The Problem With Finding Answers

Don’t Look for a Great Idea. Look for a Good Problem – Greg Satell

Yesterday I spent five and half hours in a room with my colleagues Carole and Simon trying to get to the root of a problem.

Three colleagues – over 16 hours of valuable time, just thinking.

It was worth every minute. We’d missed at least two crucial questions in our service design and were perilously close to jumping straight to answers.

If you jump straight to answers two things happen:

  • You spend too little time on idea generation, experimenting, and thinking.
  • You can miss the root cause entirely and embark on silver bullet solutions to the wrong problem.

Many of our organisations have a bias towards getting quick answers. We favour execution rather than contemplation. Great performance at work is usually defined as creating and implementing solutions rather than finding the best problems to tackle.

16 hours of thinking time – with no measurable outcome – is likely to be questioned as an indulgence.

At the same time many of us will spend a lot of this week in meetings, most of which will be about creating activity rather than deliberation.

John Wade is surely on to something when he talks about a different kind of meeting where people rarely speak…and if they do they never try to assert their ideas or opinions over others. Maybe we just need more listening?

More Agile, More Problems

One of the issues I have with agile working (which never feels very agile funnily enough) is the presumption that teams using agile methods get things done faster. And fast is always good.

Fetishising speed results in just hurrying up. And once going fast is on the table, things quickly start falling off.

In the social sector addressing wicked problems is never going to be fast. It’s not just about a launching a new app, or customer ‘portal’ (cough).

We need to question some fundamental assumptions about how our businesses interact with citizens. And that may require unearthing some entirely new problems.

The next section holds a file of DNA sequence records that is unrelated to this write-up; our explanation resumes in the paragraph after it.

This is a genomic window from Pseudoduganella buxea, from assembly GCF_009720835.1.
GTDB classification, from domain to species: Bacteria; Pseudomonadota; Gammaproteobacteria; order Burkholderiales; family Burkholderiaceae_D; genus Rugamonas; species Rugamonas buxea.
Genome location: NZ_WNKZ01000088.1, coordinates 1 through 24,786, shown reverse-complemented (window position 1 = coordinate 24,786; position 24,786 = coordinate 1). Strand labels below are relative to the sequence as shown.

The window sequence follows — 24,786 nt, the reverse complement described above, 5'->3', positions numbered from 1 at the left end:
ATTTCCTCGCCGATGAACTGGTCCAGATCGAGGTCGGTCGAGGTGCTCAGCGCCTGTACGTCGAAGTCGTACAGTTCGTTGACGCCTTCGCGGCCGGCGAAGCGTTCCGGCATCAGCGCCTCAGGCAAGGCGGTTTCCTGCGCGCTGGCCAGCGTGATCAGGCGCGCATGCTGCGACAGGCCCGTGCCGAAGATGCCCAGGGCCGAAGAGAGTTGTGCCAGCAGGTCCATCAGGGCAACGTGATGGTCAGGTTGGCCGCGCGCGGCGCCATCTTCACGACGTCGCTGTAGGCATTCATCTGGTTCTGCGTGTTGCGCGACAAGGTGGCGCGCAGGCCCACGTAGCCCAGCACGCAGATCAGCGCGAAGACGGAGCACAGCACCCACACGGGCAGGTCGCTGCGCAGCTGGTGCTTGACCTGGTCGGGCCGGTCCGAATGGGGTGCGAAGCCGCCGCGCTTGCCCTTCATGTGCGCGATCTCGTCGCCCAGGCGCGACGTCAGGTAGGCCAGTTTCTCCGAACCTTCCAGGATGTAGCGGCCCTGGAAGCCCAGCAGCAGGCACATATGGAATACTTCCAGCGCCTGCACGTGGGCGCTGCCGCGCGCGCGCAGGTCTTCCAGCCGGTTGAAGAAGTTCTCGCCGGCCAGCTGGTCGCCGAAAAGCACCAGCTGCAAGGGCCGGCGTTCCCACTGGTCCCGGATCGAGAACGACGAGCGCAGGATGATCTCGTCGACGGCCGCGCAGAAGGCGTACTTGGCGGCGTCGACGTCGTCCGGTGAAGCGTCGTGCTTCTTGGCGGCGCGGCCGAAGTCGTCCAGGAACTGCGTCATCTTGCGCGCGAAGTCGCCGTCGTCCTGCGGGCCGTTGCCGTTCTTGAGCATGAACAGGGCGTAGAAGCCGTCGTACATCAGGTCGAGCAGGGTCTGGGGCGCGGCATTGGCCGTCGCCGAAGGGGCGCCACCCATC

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The Problem with Solutions

If we don’t nail the problem, and fully explore idea generation, we put all our efforts into actions.

This looks good in a project plan because it appears to reduce uncertainty.

Right now people are getting a little nervy as Insight and Innovation at Bromford are expanding the range of options to consider. Our list of questions, our multiple lines of enquiry – grow daily.

But if, as Tim Kastelle says, you’re disciplined enough to be able to live with that ambiguity for a while, you usually end up with a better answer to your problem.

Show Me The Data!

Here’s the thing: most of what we know is bullshit.

We presume that the way our organisations’ operate is because of some profound truth or deeply understood purpose – when often we have just built upon past behaviours and (sometimes false) assumptions.

Amazon talk of a truth-seeking culture. Of a belief that there’s an answer to every question and the job is to get the best answer possible. No PowerPoint is allowed at meetings. Six page word documents are read in silence at the start and never distributed in advance. This is to encourage focus, attention and establishing the facts.

In our session yesterday we stopped many times and asked:

  • Is that really true?
  • Do we honestly know that?
  • Where’s the evidence on that?

Building a culture around evidence and enquiry might not sound as sexy as innovation and ideation – but in truth they go hand in hand.

Ask a better question, get a better answer.


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